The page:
NOW At Hirshorn: Infinity Mirrors, Polka Dots and Phalluses — Oh My!

Grab your mobiles and hit up the “best Instagram exhibit” of the year.

Famed artist Yayoi Kusama’s retrospective exhibition hits DC this weekend at the Smithsonian’s Hirshhorn Museum & Sculpture Garden, and it’s sure to cause a stir. The artist, who is known for her extensive use of nudity, phallic sculptures and – you guessed it – polka dots has seen a dramatic rise in her status in recent years which has culminated into the kick off of her North American tour — the first in almost two decades.

Kusama was born in Matsuomto, Nagano in the Chūbu region of Japan in 1929. During her formative years she studied Nihonga painting at the Kyoto Municipal School of Arts and Crafts but became exasperated over the traditional style and moved on to the avant-garde shortly after. She staged several solo exhibitions in the area before eventually moving to New York City in 1958.

010-yayoi-kusama-theredlist
Kusama in her parents’ Matsumoto home, c.1957.

During this time period she both influenced and exhibited alongside pop art, minimalist and abstract expressionist heavyweights such as Andy Warhol and Claes Oldenburg. He exhibits moved abroad and were widely held in Europe with her fame reaching significant proportions during her antiwar statements and works which often involved nudity. Due to struggles with mental illness, she returned to Japan in 1973 and has since resided in the area.

The Hirshhorn’s “Yayoi Kusama: Infinity Mirrors” is on view from Feb. 23, 2017, to May 14, 2017, and is the first to encompass five decades of the artist’s prolific work and thematic transitions. It includes six of her most “iconic kaleidoscopic environments” as well as two large-scale installations, several paintings, sculptures and works on paper from the 1950s to the present.

When speaking about the artist and her impact, Hirshorn’s director Melissa Chiu said, “Yayoi Kusama is among the most influential artists alive today…a worldwide phenomenon, she has created a vast oeuvre that defies traditional classification, and we are honored to present the first survey of her Infinity Mirror Rooms.”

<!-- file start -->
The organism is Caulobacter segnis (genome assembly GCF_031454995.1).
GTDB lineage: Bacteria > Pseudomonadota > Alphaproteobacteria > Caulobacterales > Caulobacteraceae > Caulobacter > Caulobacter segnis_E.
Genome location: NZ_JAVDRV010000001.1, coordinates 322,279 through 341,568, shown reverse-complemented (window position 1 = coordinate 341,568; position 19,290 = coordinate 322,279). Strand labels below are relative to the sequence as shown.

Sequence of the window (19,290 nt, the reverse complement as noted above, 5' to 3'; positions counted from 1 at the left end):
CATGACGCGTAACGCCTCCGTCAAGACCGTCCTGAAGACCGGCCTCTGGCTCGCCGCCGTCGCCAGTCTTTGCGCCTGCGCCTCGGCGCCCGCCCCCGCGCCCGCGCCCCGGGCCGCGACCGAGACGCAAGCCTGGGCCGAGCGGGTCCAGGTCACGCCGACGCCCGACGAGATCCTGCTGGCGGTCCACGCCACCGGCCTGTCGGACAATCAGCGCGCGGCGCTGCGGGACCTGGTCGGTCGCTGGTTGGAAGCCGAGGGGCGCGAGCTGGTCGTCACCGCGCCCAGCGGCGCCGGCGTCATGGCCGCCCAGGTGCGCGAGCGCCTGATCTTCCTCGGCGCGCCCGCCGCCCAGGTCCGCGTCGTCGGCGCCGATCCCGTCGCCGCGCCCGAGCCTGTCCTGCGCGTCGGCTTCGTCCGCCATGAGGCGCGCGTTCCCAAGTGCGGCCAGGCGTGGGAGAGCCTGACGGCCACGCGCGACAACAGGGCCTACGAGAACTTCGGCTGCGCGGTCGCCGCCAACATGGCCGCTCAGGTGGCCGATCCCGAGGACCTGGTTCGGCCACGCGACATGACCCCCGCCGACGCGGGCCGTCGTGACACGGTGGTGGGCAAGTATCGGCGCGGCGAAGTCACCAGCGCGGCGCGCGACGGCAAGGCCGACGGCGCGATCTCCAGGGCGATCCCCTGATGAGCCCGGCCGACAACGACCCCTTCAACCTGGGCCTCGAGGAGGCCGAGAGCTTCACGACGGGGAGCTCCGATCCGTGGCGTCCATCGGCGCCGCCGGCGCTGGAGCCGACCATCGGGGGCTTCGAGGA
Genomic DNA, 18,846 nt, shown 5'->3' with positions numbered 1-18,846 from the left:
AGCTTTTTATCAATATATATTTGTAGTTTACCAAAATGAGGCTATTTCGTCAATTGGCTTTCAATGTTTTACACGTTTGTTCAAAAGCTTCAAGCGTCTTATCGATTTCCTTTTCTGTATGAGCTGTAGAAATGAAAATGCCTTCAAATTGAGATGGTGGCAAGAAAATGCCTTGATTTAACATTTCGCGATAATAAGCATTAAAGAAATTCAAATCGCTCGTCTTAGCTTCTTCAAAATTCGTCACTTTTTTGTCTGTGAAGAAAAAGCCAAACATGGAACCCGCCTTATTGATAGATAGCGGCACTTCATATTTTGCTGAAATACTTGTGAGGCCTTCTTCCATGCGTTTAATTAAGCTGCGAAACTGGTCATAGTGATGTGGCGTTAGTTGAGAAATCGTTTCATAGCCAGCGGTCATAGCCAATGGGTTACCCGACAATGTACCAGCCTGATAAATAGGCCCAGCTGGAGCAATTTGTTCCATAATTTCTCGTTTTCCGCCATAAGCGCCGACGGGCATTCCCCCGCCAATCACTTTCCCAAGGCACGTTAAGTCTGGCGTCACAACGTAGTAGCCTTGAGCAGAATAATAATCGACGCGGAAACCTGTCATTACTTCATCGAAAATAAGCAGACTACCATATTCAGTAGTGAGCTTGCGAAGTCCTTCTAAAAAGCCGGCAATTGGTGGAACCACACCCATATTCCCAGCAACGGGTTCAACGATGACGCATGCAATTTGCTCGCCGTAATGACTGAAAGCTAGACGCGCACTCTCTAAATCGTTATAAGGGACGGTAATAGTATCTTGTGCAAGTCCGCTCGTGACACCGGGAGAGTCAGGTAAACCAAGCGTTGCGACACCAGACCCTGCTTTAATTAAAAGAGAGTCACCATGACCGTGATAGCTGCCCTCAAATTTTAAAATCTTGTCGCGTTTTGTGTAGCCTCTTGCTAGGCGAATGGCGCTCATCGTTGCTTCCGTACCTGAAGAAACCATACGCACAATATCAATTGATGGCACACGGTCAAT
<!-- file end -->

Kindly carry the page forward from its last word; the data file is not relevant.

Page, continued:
The various thematic elements entwined within these works are as vast, encompassing issues surrounding identity, isolation, obsession, life and death, utopia/dystopia, nature and fantasy.

06-mirror_291
Enter a caption

It also includes “Love Forever” (1966/1995) a mirrored room of lights, “Dots Obsession—Love Transformed into Dots” (2009), a multimedia installation piece with several suspended polka dot inflatables in a mirrored room, “Aftermath of Obliteration of Eternity” (2009) and “Souls of Millions of Light Years Away” (2013).

The artist’s LED environments are perhaps some of her more publicly notable works which include mirrored rooms filled with suspended lanterns or crystalline balls, encompassing the viewer in a dark, surreal and magical environment.

eternity2
Yayoi Kusama, “Aftermath of Obliteration of Eternity”, 2009.

Last, but certainly not least, the exhibition is concluded with Kusama’s famed “The Obliteration Room” (2002), a white-washed domestic setting exploding with color and frenzy due to the thousands of multi-colored polka dots strewn across.

The exhibition is slated to last 14 weeks and is sure to leave the viewer amazed, delighted and filled with sensory overload and a deeper understanding of the inner workings of the world-renowned artist’s mind and illness.

oblitroom
Yayoi Kusama, “The Obliteration Room”, 2009.
Advertisements

Leave a Reply

Fill in your details below or click an icon to log in:

WordPress.com Logo

You are commenting using your WordPress.com account. Log Out / Change )

Twitter picture

You are commenting using your Twitter account. Log Out / Change )

Facebook photo

You are commenting using your Facebook account. Log Out / Change )

Google+ photo

You are commenting using your Google+ account. Log Out / Change )

Connecting to %s